I never thought as a teenage drummer that I would be a songwriter in my retirement years. But looking back on it, I can see there was a path to songwriting in my musical life.
I took up the drums in my teens and played in bands in my early 20’s. It was common for band mates to spontaneously make up silly words to songs we knew. This is called a parody putting new words on a familiar melody.
My wife and I have developed a lyrical sense with words. We would be watching TV, and hear an actor or announcer say a phrase. The words in the phrase or the rhythm of the phrase, reminded us of a song lyrical phrase, and we would often immediately after hearing the announcer, would say or sing together the phrase from a song that we were reminded of.
As the drummer, sitting behind the rest of the band, I learned what each instrument would do and how instruments fit together in the song. I also learned how drums together with the band and each instrument.
The drummer works with the bass guitar, sometimes playing the bass drum in unison with the bass guitar line, that provided the rhythm for the song.
The keyboard and guitar would provide the chord progressions for the song. The singer would sing the lyrics and melody, and other members would often provide harmonies on the chorus.
Most songs are made up of – a drum beat, a bass guitar line , a chord progression, lyrics with melody, and maybe a Riff somewhere in the song.
As a drummer, I would try to provide interesting and unique rhythms for songs that the band was playing, and this sometimes lead to creating a new version of a song, different from the radio version we were all familiar with.
We have all heard a new versions of a song, like a swing song that was redone with a latin rhythm, or something like that.
Piano and guitar players would often play a solo in the middle of the song. These solos were often improvised, in whole or in part, at the time they were played. Some musicians became very skilled at solo improvisation, and I always appreciated the musical skill.
From a songwriting perspective, I was familiar with drum rhythms, and bass guitar lines, and liked to work with words / lyrics. But the song also needed a chord progression and a melody.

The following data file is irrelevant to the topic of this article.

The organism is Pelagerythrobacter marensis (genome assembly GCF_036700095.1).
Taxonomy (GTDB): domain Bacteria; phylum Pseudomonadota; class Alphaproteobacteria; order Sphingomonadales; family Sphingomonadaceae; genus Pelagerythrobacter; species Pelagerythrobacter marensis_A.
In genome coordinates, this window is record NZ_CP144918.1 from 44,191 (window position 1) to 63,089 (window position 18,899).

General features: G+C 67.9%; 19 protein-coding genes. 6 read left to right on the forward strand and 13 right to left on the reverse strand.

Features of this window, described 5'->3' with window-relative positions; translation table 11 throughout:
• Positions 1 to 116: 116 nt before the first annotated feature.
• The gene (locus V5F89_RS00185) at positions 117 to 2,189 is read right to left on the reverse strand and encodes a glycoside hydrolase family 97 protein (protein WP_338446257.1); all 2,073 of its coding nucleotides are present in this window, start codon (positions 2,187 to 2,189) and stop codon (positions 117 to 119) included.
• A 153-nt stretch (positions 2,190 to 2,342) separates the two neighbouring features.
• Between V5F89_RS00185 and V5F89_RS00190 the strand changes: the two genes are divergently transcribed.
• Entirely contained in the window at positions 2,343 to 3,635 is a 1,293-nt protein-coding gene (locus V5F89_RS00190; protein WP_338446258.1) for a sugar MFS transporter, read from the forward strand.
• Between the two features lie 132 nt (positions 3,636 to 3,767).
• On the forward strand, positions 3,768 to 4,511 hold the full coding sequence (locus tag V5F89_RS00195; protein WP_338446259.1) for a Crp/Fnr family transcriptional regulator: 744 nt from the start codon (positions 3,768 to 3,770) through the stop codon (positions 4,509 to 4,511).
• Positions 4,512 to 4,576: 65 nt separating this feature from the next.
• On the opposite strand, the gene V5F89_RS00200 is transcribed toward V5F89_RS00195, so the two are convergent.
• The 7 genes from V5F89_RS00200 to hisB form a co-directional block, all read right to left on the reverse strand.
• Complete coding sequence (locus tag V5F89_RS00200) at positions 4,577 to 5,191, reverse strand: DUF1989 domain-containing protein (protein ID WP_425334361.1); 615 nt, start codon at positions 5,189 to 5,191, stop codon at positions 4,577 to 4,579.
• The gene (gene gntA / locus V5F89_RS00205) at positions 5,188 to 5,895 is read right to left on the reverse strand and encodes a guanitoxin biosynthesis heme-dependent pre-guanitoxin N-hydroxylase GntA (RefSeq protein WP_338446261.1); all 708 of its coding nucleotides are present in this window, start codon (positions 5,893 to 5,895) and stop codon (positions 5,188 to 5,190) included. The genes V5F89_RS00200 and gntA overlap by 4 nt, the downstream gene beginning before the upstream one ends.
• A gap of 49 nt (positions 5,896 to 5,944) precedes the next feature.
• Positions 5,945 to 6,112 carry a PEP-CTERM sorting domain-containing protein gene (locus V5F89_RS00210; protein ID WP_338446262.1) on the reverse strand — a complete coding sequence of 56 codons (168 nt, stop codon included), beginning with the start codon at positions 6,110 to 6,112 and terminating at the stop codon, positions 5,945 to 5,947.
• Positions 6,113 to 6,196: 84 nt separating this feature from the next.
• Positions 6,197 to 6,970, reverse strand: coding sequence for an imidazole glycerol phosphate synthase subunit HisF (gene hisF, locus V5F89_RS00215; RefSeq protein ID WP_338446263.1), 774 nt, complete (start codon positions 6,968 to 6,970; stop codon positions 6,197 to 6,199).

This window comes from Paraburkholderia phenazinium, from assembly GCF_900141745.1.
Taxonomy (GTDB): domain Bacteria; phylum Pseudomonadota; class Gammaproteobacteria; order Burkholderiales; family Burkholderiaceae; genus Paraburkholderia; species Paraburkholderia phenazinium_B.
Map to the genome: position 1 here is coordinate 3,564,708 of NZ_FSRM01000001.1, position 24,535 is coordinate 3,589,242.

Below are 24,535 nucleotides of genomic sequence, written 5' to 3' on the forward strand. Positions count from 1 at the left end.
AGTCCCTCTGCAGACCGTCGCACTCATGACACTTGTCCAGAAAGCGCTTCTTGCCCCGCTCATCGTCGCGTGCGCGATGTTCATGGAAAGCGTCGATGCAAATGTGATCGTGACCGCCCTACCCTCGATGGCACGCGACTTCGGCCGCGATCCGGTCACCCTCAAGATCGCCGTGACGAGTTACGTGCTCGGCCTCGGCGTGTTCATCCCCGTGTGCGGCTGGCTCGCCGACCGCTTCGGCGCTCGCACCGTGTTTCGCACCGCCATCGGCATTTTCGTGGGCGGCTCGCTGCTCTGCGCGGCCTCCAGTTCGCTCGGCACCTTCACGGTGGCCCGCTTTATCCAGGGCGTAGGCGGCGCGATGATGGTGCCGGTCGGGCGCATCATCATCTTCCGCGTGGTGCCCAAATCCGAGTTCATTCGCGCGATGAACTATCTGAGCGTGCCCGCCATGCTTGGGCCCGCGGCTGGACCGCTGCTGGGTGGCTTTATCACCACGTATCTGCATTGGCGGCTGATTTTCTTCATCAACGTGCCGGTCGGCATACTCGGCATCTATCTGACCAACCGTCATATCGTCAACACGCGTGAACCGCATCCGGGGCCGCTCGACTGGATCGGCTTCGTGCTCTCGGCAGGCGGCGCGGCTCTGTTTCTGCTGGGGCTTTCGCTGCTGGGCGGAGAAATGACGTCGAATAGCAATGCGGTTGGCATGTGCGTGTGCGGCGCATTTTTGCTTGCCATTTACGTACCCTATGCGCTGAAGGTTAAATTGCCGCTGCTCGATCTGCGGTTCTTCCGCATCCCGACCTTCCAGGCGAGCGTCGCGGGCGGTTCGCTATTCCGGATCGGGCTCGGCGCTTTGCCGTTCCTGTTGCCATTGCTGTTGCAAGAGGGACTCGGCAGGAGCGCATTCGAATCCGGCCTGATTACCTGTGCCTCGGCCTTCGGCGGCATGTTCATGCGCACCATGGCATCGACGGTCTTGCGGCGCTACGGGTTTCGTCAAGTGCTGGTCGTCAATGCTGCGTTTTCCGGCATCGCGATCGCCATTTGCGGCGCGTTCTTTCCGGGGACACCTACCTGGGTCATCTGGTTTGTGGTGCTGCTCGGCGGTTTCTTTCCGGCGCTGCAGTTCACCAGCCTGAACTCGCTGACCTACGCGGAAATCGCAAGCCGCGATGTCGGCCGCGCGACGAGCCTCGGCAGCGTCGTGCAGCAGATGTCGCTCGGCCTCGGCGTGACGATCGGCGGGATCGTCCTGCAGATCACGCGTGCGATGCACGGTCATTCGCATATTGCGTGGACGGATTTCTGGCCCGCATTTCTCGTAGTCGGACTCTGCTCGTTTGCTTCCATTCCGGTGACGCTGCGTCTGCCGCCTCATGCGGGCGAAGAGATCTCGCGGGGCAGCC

In retirement I took up the ukulele, and taught myself to play chords and sing melodies. I joined local ukulele groups. It was fun to play with others, and when we all played and sang together it was fun learning experience.
I taught drums to a handful of students back in my early 20’s. I learned quickly that if you keep it fun, the student will enjoy the learning, and want to keep learning.
If I got down on the student for not practising his lesson, the student would loose interest. Then it became hard to teach anything, and some students would quit. Looking back on it, I feel bad that students quit because I did not keep it fun.
With my ukulele skills coming along, I was learning chord progressions. I was getting familiar with most parts of a song.
The last parts of a song for me to learn were lyrics and melodies. I started writing down lyrics and phrases that interested me, and the first melodies were the notes of the chords I played.
All areas of songwriting need to be improved on over time, to become more proficient and a better songwriter.
Like life, everyone’s path is different. We may end up on the same mountain top, but have gotten there from different paths up the mountain.
If you have ever had a desire to write a song, make a start. You may surprise yourself.
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